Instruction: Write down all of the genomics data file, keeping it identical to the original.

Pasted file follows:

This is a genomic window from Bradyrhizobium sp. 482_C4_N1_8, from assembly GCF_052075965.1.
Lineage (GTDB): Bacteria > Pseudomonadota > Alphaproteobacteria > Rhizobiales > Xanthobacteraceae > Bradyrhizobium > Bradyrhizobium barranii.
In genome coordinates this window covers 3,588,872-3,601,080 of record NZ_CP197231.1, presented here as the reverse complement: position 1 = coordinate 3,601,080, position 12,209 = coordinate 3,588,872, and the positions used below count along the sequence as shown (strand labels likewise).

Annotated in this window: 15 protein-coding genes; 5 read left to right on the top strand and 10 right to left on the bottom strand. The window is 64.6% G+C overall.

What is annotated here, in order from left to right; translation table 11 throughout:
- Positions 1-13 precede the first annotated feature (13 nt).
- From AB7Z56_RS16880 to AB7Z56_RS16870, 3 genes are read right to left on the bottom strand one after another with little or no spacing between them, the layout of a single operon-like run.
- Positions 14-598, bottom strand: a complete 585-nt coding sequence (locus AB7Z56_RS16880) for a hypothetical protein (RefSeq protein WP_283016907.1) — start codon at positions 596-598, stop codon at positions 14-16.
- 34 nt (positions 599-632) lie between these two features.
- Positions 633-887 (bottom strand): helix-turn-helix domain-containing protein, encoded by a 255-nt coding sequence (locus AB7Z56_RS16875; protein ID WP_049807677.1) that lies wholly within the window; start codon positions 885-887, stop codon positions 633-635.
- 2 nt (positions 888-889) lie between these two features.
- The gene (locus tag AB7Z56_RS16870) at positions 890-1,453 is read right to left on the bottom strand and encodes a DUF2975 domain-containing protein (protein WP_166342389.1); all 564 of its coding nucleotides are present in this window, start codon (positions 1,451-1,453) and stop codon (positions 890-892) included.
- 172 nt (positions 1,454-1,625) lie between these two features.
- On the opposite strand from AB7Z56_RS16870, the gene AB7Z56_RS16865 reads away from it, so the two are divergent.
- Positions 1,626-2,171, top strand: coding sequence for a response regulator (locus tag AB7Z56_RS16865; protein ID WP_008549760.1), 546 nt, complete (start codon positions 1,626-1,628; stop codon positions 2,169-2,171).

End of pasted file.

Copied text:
This is a genomic window from Bradyrhizobium sp. 482_C4_N1_8, from assembly GCF_052075965.1.
Lineage (GTDB): Bacteria > Pseudomonadota > Alphaproteobacteria > Rhizobiales > Xanthobacteraceae > Bradyrhizobium > Bradyrhizobium barranii.
In genome coordinates this window covers 3,588,872-3,601,080 of record NZ_CP197231.1, presented here as the reverse complement: position 1 = coordinate 3,601,080, position 12,209 = coordinate 3,588,872, and the positions used below count along the sequence as shown (strand labels likewise).

Annotated in this window: 15 protein-coding genes; 5 read left to right on the top strand and 10 right to left on the bottom strand. The window is 64.6% G+C overall.

What is annotated here, in order from left to right; translation table 11 throughout:
- Positions 1-13 precede the first annotated feature (13 nt).
- From AB7Z56_RS16880 to AB7Z56_RS16870, 3 genes are read right to left on the bottom strand one after another with little or no spacing between them, the layout of a single operon-like run.
- Positions 14-598, bottom strand: a complete 585-nt coding sequence (locus AB7Z56_RS16880) for a hypothetical protein (RefSeq protein WP_283016907.1) — start codon at positions 596-598, stop codon at positions 14-16.
- 34 nt (positions 599-632) lie between these two features.
- Positions 633-887 (bottom strand): helix-turn-helix domain-containing protein, encoded by a 255-nt coding sequence (locus AB7Z56_RS16875; protein ID WP_049807677.1) that lies wholly within the window; start codon positions 885-887, stop codon positions 633-635.
- 2 nt (positions 888-889) lie between these two features.
- The gene (locus tag AB7Z56_RS16870) at positions 890-1,453 is read right to left on the bottom strand and encodes a DUF2975 domain-containing protein (protein WP_166342389.1); all 564 of its coding nucleotides are present in this window, start codon (positions 1,451-1,453) and stop codon (positions 890-892) included.
- 172 nt (positions 1,454-1,625) lie between these two features.
- On the opposite strand from AB7Z56_RS16870, the gene AB7Z56_RS16865 reads away from it, so the two are divergent.
- Positions 1,626-2,171, top strand: coding sequence for a response regulator (locus tag AB7Z56_RS16865; protein ID WP_008549760.1), 546 nt, complete (start codon positions 1,626-1,628; stop codon positions 2,169-2,171).